For someone to be able to serve as an executor in Vermont, they must:
- Be at least 18 years old.
- Be of sound mind.
While many states disallow people with felony convictions to act as an executor, Vermont has no statute prohibiting this.
To name an executor who lives out-of-state, there are some specific guidelines in Vermont:
- The probate court judge must approve a nonresident executor, and
- The nonresident executor must appoint an in-state resident to act as an “agent” to accept legal papers on behalf of your estate.
Do I need an attorney to make a will in Vermont?
No, you do not need an attorney to make a will in Vermont. For people with relatively simple estates and straightforward wills, online will making is a good option. Be sure you satisfy all the legal requirements for a will to be recognized as valid in Vermont, and use an online will making service that has state-specific templates.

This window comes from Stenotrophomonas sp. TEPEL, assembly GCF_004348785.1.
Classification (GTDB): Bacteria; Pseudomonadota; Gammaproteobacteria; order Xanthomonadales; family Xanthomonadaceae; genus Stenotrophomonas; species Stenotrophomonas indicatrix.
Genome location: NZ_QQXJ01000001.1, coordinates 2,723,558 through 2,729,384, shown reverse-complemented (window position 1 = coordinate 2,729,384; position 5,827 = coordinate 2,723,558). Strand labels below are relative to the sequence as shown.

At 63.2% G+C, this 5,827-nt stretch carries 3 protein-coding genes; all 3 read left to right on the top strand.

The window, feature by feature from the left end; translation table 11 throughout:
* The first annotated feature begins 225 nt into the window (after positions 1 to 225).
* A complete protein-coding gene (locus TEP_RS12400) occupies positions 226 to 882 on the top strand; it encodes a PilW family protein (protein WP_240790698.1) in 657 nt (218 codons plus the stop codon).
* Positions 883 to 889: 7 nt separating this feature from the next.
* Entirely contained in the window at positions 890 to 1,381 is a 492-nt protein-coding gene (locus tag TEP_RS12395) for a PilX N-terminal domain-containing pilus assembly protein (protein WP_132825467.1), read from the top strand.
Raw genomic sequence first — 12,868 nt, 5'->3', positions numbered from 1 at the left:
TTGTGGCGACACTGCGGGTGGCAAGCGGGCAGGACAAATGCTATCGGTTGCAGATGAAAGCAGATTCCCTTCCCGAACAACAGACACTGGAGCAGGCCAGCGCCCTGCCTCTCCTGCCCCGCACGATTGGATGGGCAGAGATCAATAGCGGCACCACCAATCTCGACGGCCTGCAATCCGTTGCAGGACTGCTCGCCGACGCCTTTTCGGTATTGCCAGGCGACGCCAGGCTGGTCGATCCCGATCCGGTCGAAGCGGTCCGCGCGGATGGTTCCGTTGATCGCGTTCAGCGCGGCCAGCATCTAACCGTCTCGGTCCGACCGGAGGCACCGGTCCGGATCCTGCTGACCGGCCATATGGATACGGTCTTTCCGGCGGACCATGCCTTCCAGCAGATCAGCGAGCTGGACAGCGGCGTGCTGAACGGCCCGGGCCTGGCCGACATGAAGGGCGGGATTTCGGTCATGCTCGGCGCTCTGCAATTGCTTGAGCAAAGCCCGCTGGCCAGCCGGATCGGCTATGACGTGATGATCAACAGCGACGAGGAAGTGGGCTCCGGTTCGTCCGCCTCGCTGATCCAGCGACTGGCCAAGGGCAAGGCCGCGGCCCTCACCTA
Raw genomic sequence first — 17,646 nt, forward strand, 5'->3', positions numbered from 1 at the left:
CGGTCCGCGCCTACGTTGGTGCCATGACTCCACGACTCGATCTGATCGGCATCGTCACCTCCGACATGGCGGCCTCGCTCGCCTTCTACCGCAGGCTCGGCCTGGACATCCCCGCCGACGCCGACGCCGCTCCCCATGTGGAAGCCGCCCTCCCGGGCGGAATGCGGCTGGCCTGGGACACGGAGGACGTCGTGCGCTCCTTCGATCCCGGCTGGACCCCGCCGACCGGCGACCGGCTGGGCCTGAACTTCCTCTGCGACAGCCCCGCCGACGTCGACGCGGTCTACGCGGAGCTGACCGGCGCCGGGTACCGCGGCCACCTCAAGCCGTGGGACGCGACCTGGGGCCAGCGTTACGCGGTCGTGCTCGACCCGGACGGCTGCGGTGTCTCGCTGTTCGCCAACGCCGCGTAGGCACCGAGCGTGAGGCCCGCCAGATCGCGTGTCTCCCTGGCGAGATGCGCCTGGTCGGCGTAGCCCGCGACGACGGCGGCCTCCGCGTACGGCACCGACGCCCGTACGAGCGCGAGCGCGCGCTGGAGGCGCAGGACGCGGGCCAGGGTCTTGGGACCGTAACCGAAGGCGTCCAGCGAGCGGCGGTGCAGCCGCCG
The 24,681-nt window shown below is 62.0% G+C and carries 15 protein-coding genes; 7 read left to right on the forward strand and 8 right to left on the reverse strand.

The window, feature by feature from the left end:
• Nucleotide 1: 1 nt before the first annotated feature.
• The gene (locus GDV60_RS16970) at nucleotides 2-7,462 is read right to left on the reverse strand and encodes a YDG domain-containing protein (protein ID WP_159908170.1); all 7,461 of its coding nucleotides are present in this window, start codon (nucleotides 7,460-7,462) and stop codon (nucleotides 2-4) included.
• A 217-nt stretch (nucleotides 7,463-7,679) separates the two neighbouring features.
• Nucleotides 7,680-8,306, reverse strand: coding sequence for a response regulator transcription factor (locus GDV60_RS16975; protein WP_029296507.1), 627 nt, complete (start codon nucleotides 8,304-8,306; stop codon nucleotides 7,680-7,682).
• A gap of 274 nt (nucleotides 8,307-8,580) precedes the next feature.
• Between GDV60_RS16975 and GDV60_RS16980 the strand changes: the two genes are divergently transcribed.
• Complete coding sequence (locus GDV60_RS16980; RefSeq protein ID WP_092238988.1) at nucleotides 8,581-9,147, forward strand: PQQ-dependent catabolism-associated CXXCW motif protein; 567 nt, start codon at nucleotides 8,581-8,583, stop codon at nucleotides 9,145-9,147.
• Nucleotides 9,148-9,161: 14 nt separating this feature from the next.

However, if you have a large or complex estate with a complicated will, it is always best to consult an estate planning attorney.
What types of wills are valid in Vermont?
Any type of will which meets the federal and state-specific requirements is valid in Vermont, whether the will is made online or not.
Can I make a holographic will in Vermont?
A holographic will is a handwritten last will and testament. It is written and signed by the Testator (the person making the will). In Vermont, holographic wills are not considered legally binding. However, the state will recognize a holographic will if it was made and executed in a jurisdiction that recognizes them.